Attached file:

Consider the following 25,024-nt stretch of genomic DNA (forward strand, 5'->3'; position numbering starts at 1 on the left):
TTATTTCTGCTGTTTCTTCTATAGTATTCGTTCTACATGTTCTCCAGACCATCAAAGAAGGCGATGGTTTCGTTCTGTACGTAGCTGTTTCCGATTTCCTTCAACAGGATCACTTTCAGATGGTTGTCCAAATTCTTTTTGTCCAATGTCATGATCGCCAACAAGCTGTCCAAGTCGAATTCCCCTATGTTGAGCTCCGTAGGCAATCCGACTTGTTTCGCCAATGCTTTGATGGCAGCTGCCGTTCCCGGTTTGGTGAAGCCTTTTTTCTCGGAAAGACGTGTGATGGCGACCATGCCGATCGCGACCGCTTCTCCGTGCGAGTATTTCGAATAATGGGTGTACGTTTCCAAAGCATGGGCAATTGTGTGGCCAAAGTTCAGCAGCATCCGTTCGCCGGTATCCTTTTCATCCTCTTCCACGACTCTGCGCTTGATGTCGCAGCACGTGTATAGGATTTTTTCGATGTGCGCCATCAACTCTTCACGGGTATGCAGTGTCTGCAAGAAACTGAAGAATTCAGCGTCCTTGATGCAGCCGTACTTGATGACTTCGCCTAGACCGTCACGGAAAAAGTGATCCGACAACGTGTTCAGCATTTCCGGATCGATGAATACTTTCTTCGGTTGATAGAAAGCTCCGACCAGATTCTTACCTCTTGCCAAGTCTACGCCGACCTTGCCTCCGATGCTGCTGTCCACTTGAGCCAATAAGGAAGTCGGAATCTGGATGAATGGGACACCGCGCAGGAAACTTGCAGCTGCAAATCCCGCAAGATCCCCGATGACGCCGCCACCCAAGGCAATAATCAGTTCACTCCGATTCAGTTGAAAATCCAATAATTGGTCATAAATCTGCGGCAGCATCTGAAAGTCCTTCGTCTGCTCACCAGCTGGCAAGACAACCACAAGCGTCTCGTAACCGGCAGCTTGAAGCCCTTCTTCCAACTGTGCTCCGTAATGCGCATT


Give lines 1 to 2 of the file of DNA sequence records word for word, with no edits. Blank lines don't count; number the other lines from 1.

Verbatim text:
Consider the following 25,024-nt stretch of genomic DNA (forward strand, 5'->3'; position numbering starts at 1 on the left):
TTATTTCTGCTGTTTCTTCTATAGTATTCGTTCTACATGTTCTCCAGACCATCAAAGAAGGCGATGGTTTCGTTCTGTACGTAGCTGTTTCCGATTTCCTTCAACAGGATCACTTTCAGATGGTTGTCCAAATTCTTTTTGTCCAATGTCATGATCGCCAACAAGCTGTCCAAGTCGAATTCCCCTATGTTGAGCTCCGTAGGCAATCCGACTTGTTTCGCCAATGCTTTGATGGCAGCTGCCGTTCCCGGTTTGGTGAAGCCTTTTTTCTCGGAAAGACGTGTGATGGCGACCATGCCGATCGCGACCGCTTCTCCGTGCGAGTATTTCGAATAATGGGTGTACGTTTCCAAAGCATGGGCAATTGTGTGGCCAAAGTTCAGCAGCATCCGTTCGCCGGTATCCTTTTCATCCTCTTCCACGACTCTGCGCTTGATGTCGCAGCACGTGTATAGGATTTTTTCGATGTGCGCCATCAACTCTTCACGGGTATGCAGTGTCTGCAAGAAACTGAAGAATTCAGCGTCCTTGATGCAGCCGTACTTGATGACTTCGCCTAGACCGTCACGGAAAAAGTGATCCGACAACGTGTTCAGCATTTCCGGATCGATGAATACTTTCTTCGGTTGATAGAAAGCTCCGACCAGATTCTTACCTCTTGCCAAGTCTACGCCGACCTTGCCTCCGATGCTGCTGTCCACTTGAGCCAATAAGGAAGTCGGAATCTGGATGAATGGGACACCGCGCAGGAAACTTGCAGCTGCAAATCCCGCAAGATCCCCGATGACGCCGCCACCCAAGGCAATAATCAGTTCACTCCGATTCAGTTGAAAATCCAATAATTGGTCATAAATCTGCGGCAGCATCTGAAAGTCCTTCGTCTGCTCACCAGCTGGCAAGACAACCACAAGCGTCTCGTAACCGGCAGCTTGAAGCCCTTCTTCCAACTGTGCTCCGTAATGCGCATT